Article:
Watch: Jasper Philipsen celebrates Tour de France stage four win – despite not finishing first

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Jasper Philipsen celebrates Tour de France stage four win - despite not finishing first - GETTY IMAGES
Jasper Philipsen celebrates Tour de France stage four win - despite not finishing first - GETTY IMAGES

As he powered across the finish line in Calais, at the head of an assortment of the world’s top sprinters, Belgian Jasper Philipsen roared in celebration, beating his chest and punching the air in delight. And why not? The 24-year-old Alpecin-Deceuninck rider believed he had just notched by far the biggest victory of his career to date; in stage four of the Tour de France. This was something to tell the grandkids about. The first Tour stage win of his career.

Except it was not. What Philipsen did not realise was that he had been sprinting for second spot. The actual stage winner, Jumbo-Visma’s Wout van Aert, had already crossed the line some eight seconds earlier, having escaped over the top of the final climb, 10km from the end, and ridden solo to the finish.

In a cruel – and very public – moment of realisation, Philipsen’s celebrations turned to anguish.

Understandably, the youngster was still a little raw when he spoke to reporters a few minutes later, describing the whole episode as “a bit s---”.

“On the climb I never saw him riding in front,” Philipsen said. “It’s a disappointment for sure. For four or five seconds I honestly thought I won. It will make funny images in the end. But I didn’t want this so it’s a bit s--- also.”

Philipsen, who explained that it was too noisy to hear anything over his radio as he prepared for his sprint, will no doubt be embarrassed. But his error is not uncommon in cycling.

There was a famous case at the Giro d’Italia in 2017 when Luka Pibernik of Slovenia bolted off the front of the peloton to foil the sprinters and 'win' stage five only to discover there was still one 6km lap of the finish circuit to go. He ended up finishing 148th.

Just last month, Alberto Bettiol (EF Education-EasyPost) was in Philipsen’s shoes after celebrating what he thought was a stage victory at the Tour de Suisse. His team-mate had to inform him that unfortunately Andreas Leknessund of DSM had already taken the stage.

In perhaps the most famous instance of all, at last summer's Tokyo Olympics, Dutch great Annemiek van Vleuten thought she had won gold in the women’s road race, only to discover after celebrating on Mt Fuji Speedway that she had in fact finished second to little-known Austrian Anna Kiesenhofer, an amateur rider and postdoctoral mathematician who had outsmarted the field and finished over a minute in front of everyone.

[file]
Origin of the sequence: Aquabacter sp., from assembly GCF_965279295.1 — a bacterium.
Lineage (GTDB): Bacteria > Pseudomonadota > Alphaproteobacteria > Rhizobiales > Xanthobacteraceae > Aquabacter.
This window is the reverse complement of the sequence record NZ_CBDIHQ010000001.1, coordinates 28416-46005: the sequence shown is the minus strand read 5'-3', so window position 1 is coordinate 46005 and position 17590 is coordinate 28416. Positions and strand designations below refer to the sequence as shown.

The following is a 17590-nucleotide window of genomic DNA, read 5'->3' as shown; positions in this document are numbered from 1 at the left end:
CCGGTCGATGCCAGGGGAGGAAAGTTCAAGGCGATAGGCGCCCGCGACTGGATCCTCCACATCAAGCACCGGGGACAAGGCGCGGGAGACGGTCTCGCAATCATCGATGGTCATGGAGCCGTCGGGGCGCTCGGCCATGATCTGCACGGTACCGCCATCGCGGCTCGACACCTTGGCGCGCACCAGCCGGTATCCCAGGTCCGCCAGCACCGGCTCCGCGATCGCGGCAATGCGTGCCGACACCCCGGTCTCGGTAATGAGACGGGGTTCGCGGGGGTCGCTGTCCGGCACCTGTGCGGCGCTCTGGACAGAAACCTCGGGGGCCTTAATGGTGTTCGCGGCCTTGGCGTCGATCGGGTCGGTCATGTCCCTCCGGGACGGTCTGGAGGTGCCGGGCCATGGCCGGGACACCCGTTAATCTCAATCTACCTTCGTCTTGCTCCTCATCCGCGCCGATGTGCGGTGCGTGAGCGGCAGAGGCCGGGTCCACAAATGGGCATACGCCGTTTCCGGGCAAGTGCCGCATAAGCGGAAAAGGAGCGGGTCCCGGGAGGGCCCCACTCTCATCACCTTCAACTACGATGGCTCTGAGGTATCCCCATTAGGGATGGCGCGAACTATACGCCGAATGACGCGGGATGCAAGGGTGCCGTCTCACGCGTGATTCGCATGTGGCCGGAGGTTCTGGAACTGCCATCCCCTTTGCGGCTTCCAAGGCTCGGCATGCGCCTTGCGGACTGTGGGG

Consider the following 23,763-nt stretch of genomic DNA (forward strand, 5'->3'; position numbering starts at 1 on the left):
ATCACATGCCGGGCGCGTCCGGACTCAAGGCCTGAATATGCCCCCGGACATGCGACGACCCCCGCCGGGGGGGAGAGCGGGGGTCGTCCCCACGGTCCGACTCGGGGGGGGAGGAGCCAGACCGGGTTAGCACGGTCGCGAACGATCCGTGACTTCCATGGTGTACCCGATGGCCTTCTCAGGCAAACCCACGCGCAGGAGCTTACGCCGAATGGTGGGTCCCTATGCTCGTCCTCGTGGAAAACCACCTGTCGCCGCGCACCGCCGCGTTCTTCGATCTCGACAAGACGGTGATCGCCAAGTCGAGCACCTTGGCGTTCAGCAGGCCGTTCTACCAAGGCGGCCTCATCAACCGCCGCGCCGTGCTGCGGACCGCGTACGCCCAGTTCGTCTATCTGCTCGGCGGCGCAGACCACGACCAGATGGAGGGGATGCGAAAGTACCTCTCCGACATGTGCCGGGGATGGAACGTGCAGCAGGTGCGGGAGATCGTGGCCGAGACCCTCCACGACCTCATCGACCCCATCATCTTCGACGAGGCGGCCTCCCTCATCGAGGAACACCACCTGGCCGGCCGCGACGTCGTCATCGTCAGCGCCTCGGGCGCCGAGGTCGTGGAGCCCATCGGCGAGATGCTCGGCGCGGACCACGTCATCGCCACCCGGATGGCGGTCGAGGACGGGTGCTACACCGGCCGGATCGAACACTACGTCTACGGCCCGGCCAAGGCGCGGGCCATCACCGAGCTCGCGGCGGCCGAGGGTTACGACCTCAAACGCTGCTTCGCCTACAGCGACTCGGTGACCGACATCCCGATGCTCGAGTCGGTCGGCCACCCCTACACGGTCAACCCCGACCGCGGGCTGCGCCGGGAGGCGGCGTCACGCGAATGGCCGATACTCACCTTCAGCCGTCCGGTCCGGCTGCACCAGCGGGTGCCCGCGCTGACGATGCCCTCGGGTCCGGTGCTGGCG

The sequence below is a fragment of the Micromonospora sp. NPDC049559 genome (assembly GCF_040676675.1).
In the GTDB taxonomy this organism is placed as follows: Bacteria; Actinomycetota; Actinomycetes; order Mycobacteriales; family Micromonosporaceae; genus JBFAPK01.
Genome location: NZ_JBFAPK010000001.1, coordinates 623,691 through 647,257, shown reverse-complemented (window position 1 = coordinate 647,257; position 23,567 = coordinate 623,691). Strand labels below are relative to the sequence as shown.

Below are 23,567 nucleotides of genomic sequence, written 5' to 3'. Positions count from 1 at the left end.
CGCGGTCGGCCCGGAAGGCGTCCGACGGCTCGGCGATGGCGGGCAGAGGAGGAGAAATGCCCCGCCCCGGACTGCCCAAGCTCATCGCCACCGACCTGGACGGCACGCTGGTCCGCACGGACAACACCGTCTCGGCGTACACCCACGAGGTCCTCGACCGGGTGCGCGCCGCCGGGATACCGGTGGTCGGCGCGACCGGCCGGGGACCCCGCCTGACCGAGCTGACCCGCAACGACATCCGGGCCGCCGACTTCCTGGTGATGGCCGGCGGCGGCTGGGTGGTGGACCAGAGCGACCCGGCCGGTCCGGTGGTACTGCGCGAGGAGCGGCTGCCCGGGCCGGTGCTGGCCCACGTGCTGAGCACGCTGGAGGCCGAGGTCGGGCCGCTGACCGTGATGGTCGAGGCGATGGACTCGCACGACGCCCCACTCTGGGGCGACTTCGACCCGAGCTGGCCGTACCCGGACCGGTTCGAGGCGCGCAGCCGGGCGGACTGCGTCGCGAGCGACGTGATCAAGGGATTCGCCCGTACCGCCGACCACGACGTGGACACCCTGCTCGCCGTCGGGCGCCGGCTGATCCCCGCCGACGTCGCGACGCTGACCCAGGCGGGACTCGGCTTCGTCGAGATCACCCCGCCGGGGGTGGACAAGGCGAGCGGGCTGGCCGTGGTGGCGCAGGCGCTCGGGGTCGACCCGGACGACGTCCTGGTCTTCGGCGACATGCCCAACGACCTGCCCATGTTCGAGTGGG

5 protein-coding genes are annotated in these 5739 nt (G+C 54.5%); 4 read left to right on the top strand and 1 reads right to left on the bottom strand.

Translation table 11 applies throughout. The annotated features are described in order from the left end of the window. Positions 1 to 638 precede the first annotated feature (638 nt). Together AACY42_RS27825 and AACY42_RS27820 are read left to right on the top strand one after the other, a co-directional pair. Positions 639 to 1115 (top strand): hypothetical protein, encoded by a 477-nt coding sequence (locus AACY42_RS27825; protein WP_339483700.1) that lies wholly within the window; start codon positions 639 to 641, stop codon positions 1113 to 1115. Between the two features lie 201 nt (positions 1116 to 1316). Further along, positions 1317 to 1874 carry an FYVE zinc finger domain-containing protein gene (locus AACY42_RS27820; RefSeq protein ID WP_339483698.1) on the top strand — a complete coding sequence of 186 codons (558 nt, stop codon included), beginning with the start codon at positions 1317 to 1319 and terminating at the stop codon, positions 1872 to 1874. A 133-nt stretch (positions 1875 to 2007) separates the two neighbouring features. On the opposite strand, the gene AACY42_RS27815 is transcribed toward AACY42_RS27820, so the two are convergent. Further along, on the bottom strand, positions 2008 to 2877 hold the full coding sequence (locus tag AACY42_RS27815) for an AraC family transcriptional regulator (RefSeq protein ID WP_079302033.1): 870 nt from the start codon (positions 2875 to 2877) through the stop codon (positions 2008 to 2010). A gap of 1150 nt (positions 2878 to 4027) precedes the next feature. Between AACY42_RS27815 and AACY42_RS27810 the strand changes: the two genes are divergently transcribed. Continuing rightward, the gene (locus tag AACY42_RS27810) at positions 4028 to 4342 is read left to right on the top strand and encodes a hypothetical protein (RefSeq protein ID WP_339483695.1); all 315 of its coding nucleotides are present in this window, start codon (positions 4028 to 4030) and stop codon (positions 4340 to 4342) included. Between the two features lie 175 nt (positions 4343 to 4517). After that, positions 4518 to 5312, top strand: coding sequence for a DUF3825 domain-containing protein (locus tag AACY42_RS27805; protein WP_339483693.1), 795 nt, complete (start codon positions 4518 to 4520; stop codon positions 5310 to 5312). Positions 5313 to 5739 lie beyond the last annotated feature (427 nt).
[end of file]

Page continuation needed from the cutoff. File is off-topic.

Van Aert seals sensational solo victory on stage four

Belgian Wout van Aert underlined his status as a generational talent with a sensational solo victory on stage four of the Tour de France on Tuesday.

After three fairly pedestrian stages in Denmark, Van Aert’s win on the north coast of France was just what the race needed, supplying a jolt of electricity as the peloton gears up to tackle the fearsome cobblestones of Paris-Roubaix on Wednesday.

It also served as a reminder of just what a talent he is. Van Aert's win was not simply extraordinary for the manner in which it was achieved – the Jumbo-Visma rider broke clear on the final climb of the day, with 10km remaining, before holding off the entire peloton to win by eight seconds – it was extraordinary for what it meant. His victory, after finishing runner-up in the opening day time trial and then the two sprint stages in Denmark, means he has now finished first-first-second-second-second-first in his last six Tour stages dating back to last summer.

That incredible consistency has been across a variety of stage profiles including time trials, bunch sprints and rolling stages such as Tuesday's.

Belgium's Wout Van Aert, wearing the overall leader's yellow jersey celebrates as he crosses the finish line to win the fourth stage of the Tour de France cycling race over 171.5 kilometers (106.6 miles) with start in Dunkerque and finish in Calais, France, Tuesday, July 5, - AP
Belgium's Wout Van Aert, wearing the overall leader's yellow jersey celebrates as he crosses the finish line to win the fourth stage of the Tour de France cycling race over 171.5 kilometers (106.6 miles) with start in Dunkerque and finish in Calais, France, Tuesday, July 5, - AP

Given Van Aert also won last year’s Queen stage – the double ascent of Mont Ventoux – the 27-year-old’s versatility is such that many are wondering whether he could one day target the yellow jersey for real. Not since his countryman Eddy Merckx, or Frenchman Bernard Hinault, has the race known a rider so powerful across all formats.

If he is let off the leash, Van Aert will undoubtedly be a threat on the pavé on Wednesday as well. More likely he will be asked by his Jumbo-Visma team to look after their general classification hopefuls Primoz Roglic and Jonas Vingegaard.

“It will be an important stage to stay out of trouble for Jonas and Primoz,” Van Aert admitted. “But we also see it as an opportunity to try something in the general classification. If we can help Jonas and Primoz to try something that would be really good.”

Van Aert celebrated his win on Tuesday by flapping his arms as he crossed the line. He later said he had wanted to show that the yellow jersey had “given him wings”.

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